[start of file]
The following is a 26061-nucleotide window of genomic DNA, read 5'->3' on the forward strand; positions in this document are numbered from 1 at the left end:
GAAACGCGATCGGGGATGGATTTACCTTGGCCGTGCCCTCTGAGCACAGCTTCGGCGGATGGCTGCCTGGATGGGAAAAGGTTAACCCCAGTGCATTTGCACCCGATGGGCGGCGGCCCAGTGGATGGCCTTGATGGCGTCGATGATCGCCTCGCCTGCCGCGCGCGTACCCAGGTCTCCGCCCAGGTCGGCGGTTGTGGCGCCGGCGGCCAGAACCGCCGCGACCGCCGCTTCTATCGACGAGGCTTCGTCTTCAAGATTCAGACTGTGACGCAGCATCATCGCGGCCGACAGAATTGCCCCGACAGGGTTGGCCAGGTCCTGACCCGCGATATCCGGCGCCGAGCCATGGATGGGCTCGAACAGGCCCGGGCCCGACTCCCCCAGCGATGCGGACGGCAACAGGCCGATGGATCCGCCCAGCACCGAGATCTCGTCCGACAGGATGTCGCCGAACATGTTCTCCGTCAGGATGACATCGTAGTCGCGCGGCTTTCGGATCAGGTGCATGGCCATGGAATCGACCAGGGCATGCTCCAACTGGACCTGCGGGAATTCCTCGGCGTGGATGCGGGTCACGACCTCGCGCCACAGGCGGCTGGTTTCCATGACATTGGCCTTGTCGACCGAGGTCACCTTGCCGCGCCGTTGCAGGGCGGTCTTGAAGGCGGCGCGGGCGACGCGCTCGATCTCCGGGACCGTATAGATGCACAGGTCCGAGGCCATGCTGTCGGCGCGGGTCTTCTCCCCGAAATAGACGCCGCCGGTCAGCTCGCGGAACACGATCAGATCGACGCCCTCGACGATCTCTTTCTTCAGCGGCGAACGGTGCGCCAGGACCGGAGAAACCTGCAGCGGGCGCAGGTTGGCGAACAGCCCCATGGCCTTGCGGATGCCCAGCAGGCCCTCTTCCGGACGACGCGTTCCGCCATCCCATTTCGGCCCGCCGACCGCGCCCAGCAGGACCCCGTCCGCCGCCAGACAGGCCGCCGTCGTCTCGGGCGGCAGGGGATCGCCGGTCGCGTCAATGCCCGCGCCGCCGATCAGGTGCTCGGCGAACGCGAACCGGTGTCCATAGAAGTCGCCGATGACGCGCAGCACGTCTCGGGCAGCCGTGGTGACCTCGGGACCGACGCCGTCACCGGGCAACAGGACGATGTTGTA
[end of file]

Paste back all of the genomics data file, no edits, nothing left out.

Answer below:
The following is a 26061-nucleotide window of genomic DNA, read 5'->3' on the forward strand; positions in this document are numbered from 1 at the left end:
GAAACGCGATCGGGGATGGATTTACCTTGGCCGTGCCCTCTGAGCACAGCTTCGGCGGATGGCTGCCTGGATGGGAAAAGGTTAACCCCAGTGCATTTGCACCCGATGGGCGGCGGCCCAGTGGATGGCCTTGATGGCGTCGATGATCGCCTCGCCTGCCGCGCGCGTACCCAGGTCTCCGCCCAGGTCGGCGGTTGTGGCGCCGGCGGCCAGAACCGCCGCGACCGCCGCTTCTATCGACGAGGCTTCGTCTTCAAGATTCAGACTGTGACGCAGCATCATCGCGGCCGACAGAATTGCCCCGACAGGGTTGGCCAGGTCCTGACCCGCGATATCCGGCGCCGAGCCATGGATGGGCTCGAACAGGCCCGGGCCCGACTCCCCCAGCGATGCGGACGGCAACAGGCCGATGGATCCGCCCAGCACCGAGATCTCGTCCGACAGGATGTCGCCGAACATGTTCTCCGTCAGGATGACATCGTAGTCGCGCGGCTTTCGGATCAGGTGCATGGCCATGGAATCGACCAGGGCATGCTCCAACTGGACCTGCGGGAATTCCTCGGCGTGGATGCGGGTCACGACCTCGCGCCACAGGCGGCTGGTTTCCATGACATTGGCCTTGTCGACCGAGGTCACCTTGCCGCGCCGTTGCAGGGCGGTCTTGAAGGCGGCGCGGGCGACGCGCTCGATCTCCGGGACCGTATAGATGCACAGGTCCGAGGCCATGCTGTCGGCGCGGGTCTTCTCCCCGAAATAGACGCCGCCGGTCAGCTCGCGGAACACGATCAGATCGACGCCCTCGACGATCTCTTTCTTCAGCGGCGAACGGTGCGCCAGGACCGGAGAAACCTGCAGCGGGCGCAGGTTGGCGAACAGCCCCATGGCCTTGCGGATGCCCAGCAGGCCCTCTTCCGGACGACGCGTTCCGCCATCCCATTTCGGCCCGCCGACCGCGCCCAGCAGGACCCCGTCCGCCGCCAGACAGGCCGCCGTCGTCTCGGGCGGCAGGGGATCGCCGGTCGCGTCAATGCCCGCGCCGCCGATCAGGTGCTCGGCGAACGCGAACCGGTGTCCATAGAAGTCGCCGATGACGCGCAGCACGTCTCGGGCAGCCGTGGTGACCTCGGGACCGACGCCGTCACCGGGCAACAGGACGATGTTGTA